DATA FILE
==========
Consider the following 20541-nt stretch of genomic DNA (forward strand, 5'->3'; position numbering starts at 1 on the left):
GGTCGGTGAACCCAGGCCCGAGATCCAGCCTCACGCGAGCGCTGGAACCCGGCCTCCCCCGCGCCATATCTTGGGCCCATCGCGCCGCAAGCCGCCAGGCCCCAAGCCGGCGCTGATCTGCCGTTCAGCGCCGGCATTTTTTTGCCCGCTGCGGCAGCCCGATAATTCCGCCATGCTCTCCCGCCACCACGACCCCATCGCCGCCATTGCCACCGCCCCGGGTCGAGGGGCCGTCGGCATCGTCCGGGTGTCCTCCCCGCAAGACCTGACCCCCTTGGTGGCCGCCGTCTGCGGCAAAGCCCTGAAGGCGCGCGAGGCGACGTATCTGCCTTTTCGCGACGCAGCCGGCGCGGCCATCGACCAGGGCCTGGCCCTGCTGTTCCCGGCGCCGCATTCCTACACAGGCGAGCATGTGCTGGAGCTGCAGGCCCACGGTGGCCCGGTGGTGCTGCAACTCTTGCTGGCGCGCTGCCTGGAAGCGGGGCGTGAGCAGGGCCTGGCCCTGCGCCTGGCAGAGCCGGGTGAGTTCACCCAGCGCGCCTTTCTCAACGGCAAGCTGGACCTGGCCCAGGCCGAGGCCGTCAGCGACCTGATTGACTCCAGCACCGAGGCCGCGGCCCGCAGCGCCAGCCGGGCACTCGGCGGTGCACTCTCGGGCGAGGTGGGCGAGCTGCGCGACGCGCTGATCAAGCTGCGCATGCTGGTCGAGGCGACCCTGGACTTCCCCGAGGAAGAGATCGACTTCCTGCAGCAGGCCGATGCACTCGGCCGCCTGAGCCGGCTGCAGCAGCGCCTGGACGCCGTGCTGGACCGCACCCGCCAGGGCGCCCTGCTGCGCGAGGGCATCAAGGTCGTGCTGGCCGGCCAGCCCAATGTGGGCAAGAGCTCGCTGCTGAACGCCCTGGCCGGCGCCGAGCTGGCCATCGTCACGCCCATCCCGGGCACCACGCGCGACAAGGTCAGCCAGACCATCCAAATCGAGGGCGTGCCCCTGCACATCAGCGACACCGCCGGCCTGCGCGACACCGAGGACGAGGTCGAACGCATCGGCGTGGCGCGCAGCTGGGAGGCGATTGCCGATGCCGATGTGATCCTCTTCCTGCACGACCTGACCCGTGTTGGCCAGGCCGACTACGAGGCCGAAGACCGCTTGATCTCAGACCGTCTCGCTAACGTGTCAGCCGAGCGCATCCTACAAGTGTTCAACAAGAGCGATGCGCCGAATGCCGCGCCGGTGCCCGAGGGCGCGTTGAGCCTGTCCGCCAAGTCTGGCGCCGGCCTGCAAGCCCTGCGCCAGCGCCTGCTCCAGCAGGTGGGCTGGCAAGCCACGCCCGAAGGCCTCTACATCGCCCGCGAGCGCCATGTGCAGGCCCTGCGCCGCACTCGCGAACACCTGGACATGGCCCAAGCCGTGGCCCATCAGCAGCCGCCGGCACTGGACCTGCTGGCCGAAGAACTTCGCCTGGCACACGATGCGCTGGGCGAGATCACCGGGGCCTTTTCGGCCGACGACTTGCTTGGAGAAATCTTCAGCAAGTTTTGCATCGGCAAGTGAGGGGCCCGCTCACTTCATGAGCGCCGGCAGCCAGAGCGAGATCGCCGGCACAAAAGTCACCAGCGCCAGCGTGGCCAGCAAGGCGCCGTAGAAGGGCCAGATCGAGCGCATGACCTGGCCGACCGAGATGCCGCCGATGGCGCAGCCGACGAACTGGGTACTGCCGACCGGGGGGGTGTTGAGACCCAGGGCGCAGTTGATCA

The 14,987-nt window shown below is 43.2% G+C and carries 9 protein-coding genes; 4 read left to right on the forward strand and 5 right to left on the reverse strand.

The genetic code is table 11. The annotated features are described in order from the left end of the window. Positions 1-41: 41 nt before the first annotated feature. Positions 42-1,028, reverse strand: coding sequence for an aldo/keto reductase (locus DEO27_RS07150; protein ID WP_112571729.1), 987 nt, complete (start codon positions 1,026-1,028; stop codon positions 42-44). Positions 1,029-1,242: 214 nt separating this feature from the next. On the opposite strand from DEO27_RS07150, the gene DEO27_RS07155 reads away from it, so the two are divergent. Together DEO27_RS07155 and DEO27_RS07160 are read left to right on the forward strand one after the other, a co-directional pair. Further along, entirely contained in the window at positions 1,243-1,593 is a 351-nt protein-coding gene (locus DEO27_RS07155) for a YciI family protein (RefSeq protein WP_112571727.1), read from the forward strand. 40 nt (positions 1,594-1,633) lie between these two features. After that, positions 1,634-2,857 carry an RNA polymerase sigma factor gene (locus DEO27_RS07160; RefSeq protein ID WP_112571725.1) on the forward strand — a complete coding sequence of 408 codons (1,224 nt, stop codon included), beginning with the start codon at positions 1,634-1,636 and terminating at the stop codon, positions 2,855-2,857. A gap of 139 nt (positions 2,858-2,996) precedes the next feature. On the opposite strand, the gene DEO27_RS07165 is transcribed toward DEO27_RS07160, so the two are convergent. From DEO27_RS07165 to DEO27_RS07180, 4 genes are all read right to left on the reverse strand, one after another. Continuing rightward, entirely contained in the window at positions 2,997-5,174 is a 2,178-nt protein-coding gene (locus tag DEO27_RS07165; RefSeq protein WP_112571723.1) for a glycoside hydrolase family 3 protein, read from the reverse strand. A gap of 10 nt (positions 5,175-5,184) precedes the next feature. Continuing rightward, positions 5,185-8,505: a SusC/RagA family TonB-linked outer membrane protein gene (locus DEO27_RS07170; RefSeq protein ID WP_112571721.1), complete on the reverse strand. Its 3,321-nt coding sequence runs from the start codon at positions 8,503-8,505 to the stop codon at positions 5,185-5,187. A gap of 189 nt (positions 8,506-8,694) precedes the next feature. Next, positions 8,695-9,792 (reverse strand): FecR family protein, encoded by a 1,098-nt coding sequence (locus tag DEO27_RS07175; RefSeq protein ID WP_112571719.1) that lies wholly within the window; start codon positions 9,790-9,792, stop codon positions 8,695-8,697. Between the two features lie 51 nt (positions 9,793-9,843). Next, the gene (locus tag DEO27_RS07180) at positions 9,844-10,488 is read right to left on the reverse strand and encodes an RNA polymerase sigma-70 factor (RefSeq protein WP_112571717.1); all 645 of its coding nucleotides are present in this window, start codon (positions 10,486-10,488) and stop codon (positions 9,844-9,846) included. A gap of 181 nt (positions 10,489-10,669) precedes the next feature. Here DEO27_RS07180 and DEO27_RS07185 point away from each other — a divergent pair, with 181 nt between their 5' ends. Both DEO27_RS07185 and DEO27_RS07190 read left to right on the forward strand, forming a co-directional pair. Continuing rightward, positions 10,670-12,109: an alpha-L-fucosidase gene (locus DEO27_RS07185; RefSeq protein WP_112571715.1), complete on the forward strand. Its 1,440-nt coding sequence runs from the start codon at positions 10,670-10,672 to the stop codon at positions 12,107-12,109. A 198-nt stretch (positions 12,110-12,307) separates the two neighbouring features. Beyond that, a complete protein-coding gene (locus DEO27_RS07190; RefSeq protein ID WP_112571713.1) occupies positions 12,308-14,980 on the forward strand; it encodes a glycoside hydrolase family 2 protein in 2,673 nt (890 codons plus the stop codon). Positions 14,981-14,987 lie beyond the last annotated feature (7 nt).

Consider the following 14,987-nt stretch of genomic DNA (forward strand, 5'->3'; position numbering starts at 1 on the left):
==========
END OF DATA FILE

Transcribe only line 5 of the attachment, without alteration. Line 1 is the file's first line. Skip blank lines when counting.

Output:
Consider the following 14,987-nt stretch of genomic DNA (forward strand, 5'->3'; position numbering starts at 1 on the left):